CST Corner: Thoughts on Gun Violence
March 1, 2018
In this Catholic Social Teaching column, Fr. Francis Belanger, O.P. reflects on gun violence and the common good.
The senseless shooting in Parkland Florida has brought the issue of gun violence back into the forefront of public consciousness. As debates about gun control rage again, one might ponder whether there is a “Catholic position” on the matter. In one way there is not, since the matter admits of prudential differences of opinion. But, in another way, Christian principles shed light and steer us towards clear-headed solutions, not always appreciated in the public debate. Moral conversion, society’s duty to protect the innocent, and the common good are three pertinent tenets of Catholic Social Teaching when it comes to guns.
One thing the shooting shows again is the presence of a moral sickness in our country. How depraved and foolish a person is to shoot and kill innocent young people. Again and again we hear of such crimes and we almost, Heaven forbid, become inured to them. Children, who are perhaps too often raised in a context of media saturation, must instead be loved and taught right from wrong. The breakdown of the family in many places undoubtedly contributes to the problem of violence among the young. Our society needs to be brought back to a loving God and the natural law.
But it is insufficient to speak merely about the need for moral conversion. According to Catholic Social Teaching, the duty of the government is to protect the innocent from the unconverted. (Cf. Pope Benedict XVI’s address to the United Nations, 18 April 2008) Government bans or restricts all kinds of things that, although morally neutral in themselves, are too susceptible to misuse or harmfulness – e.g., prescription drugs, automatic weapons (as opposed to the semi-automatic weapon used in Florida), various pesticides, used batteries, etc. Given that the United States has both the highest rate of gun ownership and the highest rate of gun violence in the developed world, it seems legitimate to ask whether the government is failing to protect the innocent as well as it can.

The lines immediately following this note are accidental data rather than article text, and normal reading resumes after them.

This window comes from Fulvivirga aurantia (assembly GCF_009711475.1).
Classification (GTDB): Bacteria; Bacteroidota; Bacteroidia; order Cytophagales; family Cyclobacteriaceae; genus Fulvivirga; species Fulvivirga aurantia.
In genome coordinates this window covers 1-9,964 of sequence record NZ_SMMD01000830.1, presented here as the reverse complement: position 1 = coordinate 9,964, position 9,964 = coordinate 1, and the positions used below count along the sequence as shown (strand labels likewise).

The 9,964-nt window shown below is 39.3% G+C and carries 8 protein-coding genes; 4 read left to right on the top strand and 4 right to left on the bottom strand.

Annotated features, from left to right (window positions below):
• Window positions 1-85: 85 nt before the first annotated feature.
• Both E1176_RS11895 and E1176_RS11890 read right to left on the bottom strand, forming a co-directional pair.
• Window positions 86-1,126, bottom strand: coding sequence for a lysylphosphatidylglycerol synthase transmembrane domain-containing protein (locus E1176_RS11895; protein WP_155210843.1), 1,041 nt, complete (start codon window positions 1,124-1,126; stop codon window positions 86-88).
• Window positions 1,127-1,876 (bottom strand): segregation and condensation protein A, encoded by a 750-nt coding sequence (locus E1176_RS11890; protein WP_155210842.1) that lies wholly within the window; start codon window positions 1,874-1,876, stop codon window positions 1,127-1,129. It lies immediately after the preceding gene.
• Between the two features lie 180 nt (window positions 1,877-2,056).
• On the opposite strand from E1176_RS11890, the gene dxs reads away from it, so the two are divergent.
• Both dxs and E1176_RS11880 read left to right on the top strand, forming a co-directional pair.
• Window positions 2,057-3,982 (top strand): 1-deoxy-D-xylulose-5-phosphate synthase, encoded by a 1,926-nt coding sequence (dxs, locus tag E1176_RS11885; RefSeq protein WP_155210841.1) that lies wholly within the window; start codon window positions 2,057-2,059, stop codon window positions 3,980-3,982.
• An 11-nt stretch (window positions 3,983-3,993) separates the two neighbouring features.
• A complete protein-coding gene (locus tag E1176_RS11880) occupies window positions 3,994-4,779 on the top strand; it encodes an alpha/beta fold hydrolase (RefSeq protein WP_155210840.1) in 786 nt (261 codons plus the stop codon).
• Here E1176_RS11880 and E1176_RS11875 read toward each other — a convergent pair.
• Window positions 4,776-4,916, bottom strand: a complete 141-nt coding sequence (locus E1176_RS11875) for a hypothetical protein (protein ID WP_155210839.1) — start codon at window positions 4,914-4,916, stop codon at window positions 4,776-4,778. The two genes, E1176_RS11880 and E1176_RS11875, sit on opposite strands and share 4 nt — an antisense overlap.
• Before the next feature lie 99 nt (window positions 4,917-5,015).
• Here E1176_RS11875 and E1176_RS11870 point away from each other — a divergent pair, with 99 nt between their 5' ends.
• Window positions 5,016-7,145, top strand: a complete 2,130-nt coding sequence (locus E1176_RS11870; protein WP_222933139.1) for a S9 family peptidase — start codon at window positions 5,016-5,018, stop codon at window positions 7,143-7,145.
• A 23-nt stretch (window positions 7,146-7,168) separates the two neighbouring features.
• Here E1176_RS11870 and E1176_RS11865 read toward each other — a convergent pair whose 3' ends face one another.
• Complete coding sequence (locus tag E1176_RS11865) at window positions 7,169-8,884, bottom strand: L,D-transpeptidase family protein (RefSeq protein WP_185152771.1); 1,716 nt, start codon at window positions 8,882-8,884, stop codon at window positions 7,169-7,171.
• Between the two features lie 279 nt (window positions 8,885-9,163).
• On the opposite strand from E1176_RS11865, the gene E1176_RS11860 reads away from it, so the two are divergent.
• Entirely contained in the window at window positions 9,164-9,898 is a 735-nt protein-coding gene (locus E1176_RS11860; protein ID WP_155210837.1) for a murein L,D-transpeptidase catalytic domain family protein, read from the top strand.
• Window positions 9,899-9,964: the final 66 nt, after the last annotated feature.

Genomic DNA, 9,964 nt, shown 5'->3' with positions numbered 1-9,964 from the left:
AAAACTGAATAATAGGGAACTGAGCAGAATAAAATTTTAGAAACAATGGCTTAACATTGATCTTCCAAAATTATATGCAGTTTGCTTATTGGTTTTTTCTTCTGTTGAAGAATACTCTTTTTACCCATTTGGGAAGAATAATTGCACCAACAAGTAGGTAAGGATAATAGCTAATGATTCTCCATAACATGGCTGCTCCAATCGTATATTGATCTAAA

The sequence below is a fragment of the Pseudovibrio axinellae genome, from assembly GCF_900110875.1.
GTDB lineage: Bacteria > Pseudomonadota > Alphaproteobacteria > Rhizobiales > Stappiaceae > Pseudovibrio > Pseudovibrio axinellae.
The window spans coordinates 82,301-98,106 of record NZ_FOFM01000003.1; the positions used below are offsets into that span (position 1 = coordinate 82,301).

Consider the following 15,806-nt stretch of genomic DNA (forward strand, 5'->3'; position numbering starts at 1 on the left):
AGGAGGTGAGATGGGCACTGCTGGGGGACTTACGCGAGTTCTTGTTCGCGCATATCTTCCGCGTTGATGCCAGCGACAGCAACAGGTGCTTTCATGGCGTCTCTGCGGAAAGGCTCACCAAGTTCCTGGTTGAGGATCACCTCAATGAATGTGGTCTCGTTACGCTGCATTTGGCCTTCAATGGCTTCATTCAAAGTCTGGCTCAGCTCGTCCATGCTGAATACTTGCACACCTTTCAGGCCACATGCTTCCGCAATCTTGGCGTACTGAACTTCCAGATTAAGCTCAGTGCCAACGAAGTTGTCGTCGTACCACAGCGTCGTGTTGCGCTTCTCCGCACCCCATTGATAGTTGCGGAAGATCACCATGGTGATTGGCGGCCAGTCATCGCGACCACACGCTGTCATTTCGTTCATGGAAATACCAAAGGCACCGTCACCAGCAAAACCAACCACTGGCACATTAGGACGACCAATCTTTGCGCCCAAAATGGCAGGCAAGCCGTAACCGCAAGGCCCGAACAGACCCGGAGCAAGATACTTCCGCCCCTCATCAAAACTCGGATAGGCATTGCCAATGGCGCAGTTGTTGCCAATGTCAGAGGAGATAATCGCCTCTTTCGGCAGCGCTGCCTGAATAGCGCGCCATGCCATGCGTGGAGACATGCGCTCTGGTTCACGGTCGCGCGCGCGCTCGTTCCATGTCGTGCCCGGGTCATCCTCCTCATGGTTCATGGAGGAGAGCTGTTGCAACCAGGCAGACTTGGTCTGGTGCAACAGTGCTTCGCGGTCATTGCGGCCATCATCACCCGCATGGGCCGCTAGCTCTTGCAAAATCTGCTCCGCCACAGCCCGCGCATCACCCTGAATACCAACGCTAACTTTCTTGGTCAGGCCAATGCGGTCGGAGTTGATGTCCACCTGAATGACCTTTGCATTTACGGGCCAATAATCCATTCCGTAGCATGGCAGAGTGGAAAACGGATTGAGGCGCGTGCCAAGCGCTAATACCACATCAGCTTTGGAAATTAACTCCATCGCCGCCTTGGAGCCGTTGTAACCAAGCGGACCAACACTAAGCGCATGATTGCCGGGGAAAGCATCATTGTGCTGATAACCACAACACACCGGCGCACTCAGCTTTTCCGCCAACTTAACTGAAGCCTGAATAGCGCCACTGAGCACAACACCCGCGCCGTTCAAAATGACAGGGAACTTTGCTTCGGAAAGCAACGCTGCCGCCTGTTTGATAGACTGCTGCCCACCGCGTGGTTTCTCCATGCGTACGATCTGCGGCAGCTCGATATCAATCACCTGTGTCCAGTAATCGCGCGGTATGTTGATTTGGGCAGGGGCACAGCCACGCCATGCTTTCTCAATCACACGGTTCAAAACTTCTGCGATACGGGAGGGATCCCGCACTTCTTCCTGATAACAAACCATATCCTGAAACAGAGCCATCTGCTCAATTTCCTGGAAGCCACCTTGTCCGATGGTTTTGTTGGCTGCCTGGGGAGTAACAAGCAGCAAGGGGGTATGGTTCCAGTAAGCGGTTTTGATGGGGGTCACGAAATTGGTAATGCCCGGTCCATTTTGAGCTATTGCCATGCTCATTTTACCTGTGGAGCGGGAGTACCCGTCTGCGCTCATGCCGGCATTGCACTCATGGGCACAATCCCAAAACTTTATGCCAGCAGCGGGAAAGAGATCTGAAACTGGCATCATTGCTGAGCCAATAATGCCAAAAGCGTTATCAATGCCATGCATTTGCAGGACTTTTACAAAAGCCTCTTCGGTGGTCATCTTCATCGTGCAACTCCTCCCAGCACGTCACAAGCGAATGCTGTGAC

The individual rights of gun owners are a factor in the debate. But rights must be balanced by the oft-neglected principle of the common good. When it is the case that parents are legitimately frightened to send their children to school, or that at ecclesiastical gatherings – as is the case in Baltimore where I live – Church officials must talk about what to do in case of an “active shooter” at Sunday Mass, the common good is already harmed. There is a sufficiently grave problem to indicate that action must take place. Regardless of what the Second Amendment actually means, the natural law takes precedence. Catholics know that from other Constitutional arguments concerning human life.
In recent years an argument has taken hold in some quarters that the solution to gun violence is that more people should be armed – even teachers at schools. This is frightening and ridiculous – as if violent action movies could be made a pattern in real life. One can only imagine the potential harm in such a culture of vigilanteism. No one would benefit except the manufacturers of firearms. Instead, Catholics should work towards a culture of life. When it comes to gun use, that means moral conversion, insisting our leaders make laws that protect us, and working towards the common good of a safe and just society.
Fr. Francis Belanger, O.P.
Promoter of Social Justice
Pastor, SS. Philip and James Parish in Baltimore